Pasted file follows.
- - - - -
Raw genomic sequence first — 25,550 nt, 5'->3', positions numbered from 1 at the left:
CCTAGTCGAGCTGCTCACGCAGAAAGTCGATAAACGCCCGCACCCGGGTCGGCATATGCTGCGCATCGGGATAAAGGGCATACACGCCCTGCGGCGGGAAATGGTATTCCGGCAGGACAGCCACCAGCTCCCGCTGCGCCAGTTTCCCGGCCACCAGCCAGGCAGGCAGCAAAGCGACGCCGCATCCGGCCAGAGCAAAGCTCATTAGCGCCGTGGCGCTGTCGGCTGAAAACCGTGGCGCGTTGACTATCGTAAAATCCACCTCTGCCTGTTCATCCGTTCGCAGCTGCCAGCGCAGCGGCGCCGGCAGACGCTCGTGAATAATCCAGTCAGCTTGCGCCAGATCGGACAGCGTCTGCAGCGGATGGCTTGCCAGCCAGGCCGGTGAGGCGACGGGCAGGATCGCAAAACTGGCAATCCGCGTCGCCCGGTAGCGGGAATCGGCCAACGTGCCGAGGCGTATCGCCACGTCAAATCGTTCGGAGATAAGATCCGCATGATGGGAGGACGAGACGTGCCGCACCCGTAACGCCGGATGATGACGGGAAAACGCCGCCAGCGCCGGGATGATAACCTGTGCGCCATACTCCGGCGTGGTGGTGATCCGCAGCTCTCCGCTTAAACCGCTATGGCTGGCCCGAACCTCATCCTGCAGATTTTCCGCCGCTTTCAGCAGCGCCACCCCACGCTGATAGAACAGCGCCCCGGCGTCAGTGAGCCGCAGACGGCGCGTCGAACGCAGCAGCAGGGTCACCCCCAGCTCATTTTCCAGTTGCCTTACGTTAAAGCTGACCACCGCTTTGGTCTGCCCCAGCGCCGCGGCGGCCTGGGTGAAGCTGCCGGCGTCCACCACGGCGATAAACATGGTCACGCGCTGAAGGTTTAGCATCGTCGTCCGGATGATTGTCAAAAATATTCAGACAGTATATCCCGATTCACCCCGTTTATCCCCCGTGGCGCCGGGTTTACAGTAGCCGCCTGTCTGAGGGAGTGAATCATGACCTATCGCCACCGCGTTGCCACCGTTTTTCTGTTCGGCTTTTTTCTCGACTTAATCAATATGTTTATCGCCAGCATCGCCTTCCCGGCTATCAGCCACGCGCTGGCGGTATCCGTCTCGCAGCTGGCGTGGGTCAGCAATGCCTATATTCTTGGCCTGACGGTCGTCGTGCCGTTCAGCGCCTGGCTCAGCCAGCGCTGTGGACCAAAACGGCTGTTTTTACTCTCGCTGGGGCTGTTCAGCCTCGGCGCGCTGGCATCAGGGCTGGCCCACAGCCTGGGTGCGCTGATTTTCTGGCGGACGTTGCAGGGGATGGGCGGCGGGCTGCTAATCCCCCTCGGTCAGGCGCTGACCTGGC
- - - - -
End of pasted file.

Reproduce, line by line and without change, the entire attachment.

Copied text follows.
Raw genomic sequence first — 25,550 nt, 5'->3', positions numbered from 1 at the left:
CCTAGTCGAGCTGCTCACGCAGAAAGTCGATAAACGCCCGCACCCGGGTCGGCATATGCTGCGCATCGGGATAAAGGGCATACACGCCCTGCGGCGGGAAATGGTATTCCGGCAGGACAGCCACCAGCTCCCGCTGCGCCAGTTTCCCGGCCACCAGCCAGGCAGGCAGCAAAGCGACGCCGCATCCGGCCAGAGCAAAGCTCATTAGCGCCGTGGCGCTGTCGGCTGAAAACCGTGGCGCGTTGACTATCGTAAAATCCACCTCTGCCTGTTCATCCGTTCGCAGCTGCCAGCGCAGCGGCGCCGGCAGACGCTCGTGAATAATCCAGTCAGCTTGCGCCAGATCGGACAGCGTCTGCAGCGGATGGCTTGCCAGCCAGGCCGGTGAGGCGACGGGCAGGATCGCAAAACTGGCAATCCGCGTCGCCCGGTAGCGGGAATCGGCCAACGTGCCGAGGCGTATCGCCACGTCAAATCGTTCGGAGATAAGATCCGCATGATGGGAGGACGAGACGTGCCGCACCCGTAACGCCGGATGATGACGGGAAAACGCCGCCAGCGCCGGGATGATAACCTGTGCGCCATACTCCGGCGTGGTGGTGATCCGCAGCTCTCCGCTTAAACCGCTATGGCTGGCCCGAACCTCATCCTGCAGATTTTCCGCCGCTTTCAGCAGCGCCACCCCACGCTGATAGAACAGCGCCCCGGCGTCAGTGAGCCGCAGACGGCGCGTCGAACGCAGCAGCAGGGTCACCCCCAGCTCATTTTCCAGTTGCCTTACGTTAAAGCTGACCACCGCTTTGGTCTGCCCCAGCGCCGCGGCGGCCTGGGTGAAGCTGCCGGCGTCCACCACGGCGATAAACATGGTCACGCGCTGAAGGTTTAGCATCGTCGTCCGGATGATTGTCAAAAATATTCAGACAGTATATCCCGATTCACCCCGTTTATCCCCCGTGGCGCCGGGTTTACAGTAGCCGCCTGTCTGAGGGAGTGAATCATGACCTATCGCCACCGCGTTGCCACCGTTTTTCTGTTCGGCTTTTTTCTCGACTTAATCAATATGTTTATCGCCAGCATCGCCTTCCCGGCTATCAGCCACGCGCTGGCGGTATCCGTCTCGCAGCTGGCGTGGGTCAGCAATGCCTATATTCTTGGCCTGACGGTCGTCGTGCCGTTCAGCGCCTGGCTCAGCCAGCGCTGTGGACCAAAACGGCTGTTTTTACTCTCGCTGGGGCTGTTCAGCCTCGGCGCGCTGGCATCAGGGCTGGCCCACAGCCTGGGTGCGCTGATTTTCTGGCGGACGTTGCAGGGGATGGGCGGCGGGCTGCTAATCCCCCTCGGTCAGGCGCTGACCTGGC